I was wondering if anyone had any advice or tips on how to use the time productively during lunch and breaks. I'm generally just browsing the web or working on some projects but never manage to get anywhere. Is there anything that you guys do that generates result both in terms of career development and getting work done. Also how do you keep doing it or stay motivated as I tried learning new things or following tutorials but started drifting off again.
closed as too broad by Philip Kendall, gnat, scaaahu, IDrinkandIKnowThings, yochannah Jun 12 '15 at 7:32
Please edit the question to limit it to a specific problem with enough detail to identify an adequate answer. Avoid asking multiple distinct questions at once. See the How to Ask page for help clarifying this question. If this question can be reworded to fit the rules in the help center, please edit the question.
The brain needs rest. The vast majority of people simply can't operate at a high level for 8-10 hours straight. The best thing you can do during breaks is to actually rest up. You'll be more productive and feel better.
A good thing to do for "career development" is to socialize. Being liked and knowing your coworkers, bosses, etc. is important for career growth. You might learn a new skill if you just stay at your desk all day and then get passed up for promotion because your co-worker has been actively engaged with the team and making a name for themselves.
Edit: Just saw your other questions about being an intern. Definitely walk around and talk to people. As an intern you can learn a lot about other projects, new technologies, and how companies/teams operate by being more engaged in your team. That kind of experience you can only get at work. You can pick up skills on the internet any time.
During lunch and breaks, eat lunch and take a break. A short break can increase your productivity afterwards.
If you're really in the middle of something, hot on the trail of a bug, in the groove and cranking the code, or whatever, skip the break. The point of a break is to give you a chance to catch your breath and relax a bit. If that would help, catch your breath and relax a bit. If not, just keep going.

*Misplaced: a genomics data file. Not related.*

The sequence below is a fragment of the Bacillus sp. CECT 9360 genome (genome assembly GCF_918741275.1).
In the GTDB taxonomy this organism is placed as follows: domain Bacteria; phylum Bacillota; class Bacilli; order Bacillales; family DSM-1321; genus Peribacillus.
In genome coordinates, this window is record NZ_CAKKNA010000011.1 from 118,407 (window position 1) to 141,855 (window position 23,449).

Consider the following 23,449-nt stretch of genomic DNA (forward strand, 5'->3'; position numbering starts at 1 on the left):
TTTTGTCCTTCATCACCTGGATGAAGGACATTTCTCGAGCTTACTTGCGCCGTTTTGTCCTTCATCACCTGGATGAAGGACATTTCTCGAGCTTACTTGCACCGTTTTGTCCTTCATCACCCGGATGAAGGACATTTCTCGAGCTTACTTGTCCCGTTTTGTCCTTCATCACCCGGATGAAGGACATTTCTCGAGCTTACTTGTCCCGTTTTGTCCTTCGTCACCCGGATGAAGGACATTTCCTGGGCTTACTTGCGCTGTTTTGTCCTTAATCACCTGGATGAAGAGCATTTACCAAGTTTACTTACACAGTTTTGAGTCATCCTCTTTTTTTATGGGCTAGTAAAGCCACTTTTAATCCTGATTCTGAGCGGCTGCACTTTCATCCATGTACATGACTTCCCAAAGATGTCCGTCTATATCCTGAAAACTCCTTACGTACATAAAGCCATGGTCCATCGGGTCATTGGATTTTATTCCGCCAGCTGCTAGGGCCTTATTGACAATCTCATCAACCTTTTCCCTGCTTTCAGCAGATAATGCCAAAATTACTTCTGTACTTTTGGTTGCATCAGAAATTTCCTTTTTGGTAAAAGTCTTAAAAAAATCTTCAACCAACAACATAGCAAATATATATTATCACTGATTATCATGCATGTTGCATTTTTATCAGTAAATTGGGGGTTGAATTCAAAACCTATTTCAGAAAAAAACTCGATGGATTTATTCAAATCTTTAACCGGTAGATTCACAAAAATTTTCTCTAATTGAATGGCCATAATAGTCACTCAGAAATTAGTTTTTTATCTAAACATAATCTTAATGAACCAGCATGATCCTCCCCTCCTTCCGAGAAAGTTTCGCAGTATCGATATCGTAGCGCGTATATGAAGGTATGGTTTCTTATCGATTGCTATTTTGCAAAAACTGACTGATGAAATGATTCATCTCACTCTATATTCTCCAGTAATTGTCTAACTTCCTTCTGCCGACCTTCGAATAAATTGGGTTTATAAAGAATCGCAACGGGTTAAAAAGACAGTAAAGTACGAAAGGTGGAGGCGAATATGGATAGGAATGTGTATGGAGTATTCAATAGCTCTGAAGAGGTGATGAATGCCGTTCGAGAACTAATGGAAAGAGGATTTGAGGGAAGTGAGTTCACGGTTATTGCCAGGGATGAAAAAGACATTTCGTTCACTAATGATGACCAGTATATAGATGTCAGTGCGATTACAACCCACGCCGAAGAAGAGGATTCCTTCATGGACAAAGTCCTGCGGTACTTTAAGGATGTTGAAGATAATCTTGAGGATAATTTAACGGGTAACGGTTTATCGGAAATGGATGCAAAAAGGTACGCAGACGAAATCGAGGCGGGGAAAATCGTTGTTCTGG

Trying to cram some other deliberate activity into a short break defeats the purpose, and probably doesn't give you enough focus time on the activity to do much meaningful.
You don't have to "sit still" to take a break. It just requires that you do something that isn't programming. When the weather is nice I like to walk as I have lunch. The physical exercise leaves me with a lot more mental energy when I return. It especially helps if I have been banging my head against a problem for a while; often I come back with some very good ideas on how to tackle it.
If the weather is bad, listen to music. Read a good book. If you don't have a lunch room or don't want to go, eat at your desk. If you are worried about how it "looks" for you to be at your desk "goofing off" you might bring a large and visible lunch timer so that people know when you are taking lunch (I had to do that at one job when I found out that people were reporting me).
If you feel you absolutely must keep grinding away even during your lunch break, try something unrelated to your normal work flow. I like to browse through www.stackexchange.com for interesting technical issues. I learn a lot from the answers and sometimes I can score a few points :)
Like you, I have a tendency to get bored by tutorials. I need actual projects to keep me interested. Work on some kind of pet application for your own use (My latest project is an application to import my personal credit card and banking information into an Access database and output budgeting information). Start a lunch club with coworkers where you share knowledge or work on a communal project over lunch.
Get out of the office. If you have any errands to run like buying some shampoo, a new book that came out or anything like that why not go do it? You'll buy yourself more free time after work by getting something productive done. The weather has been nice so I've been eating my lunch in the park lately and then reading a book for the rest of the hour when I don't have any errands.
Studying work-related topics is a noble pursuit, but you may find that you can get a lot more done with a bit of a mental break and some fresh air mixed in and not be down any productivity overall. For a shorter 15-minute break take a walk around the block to clear your head.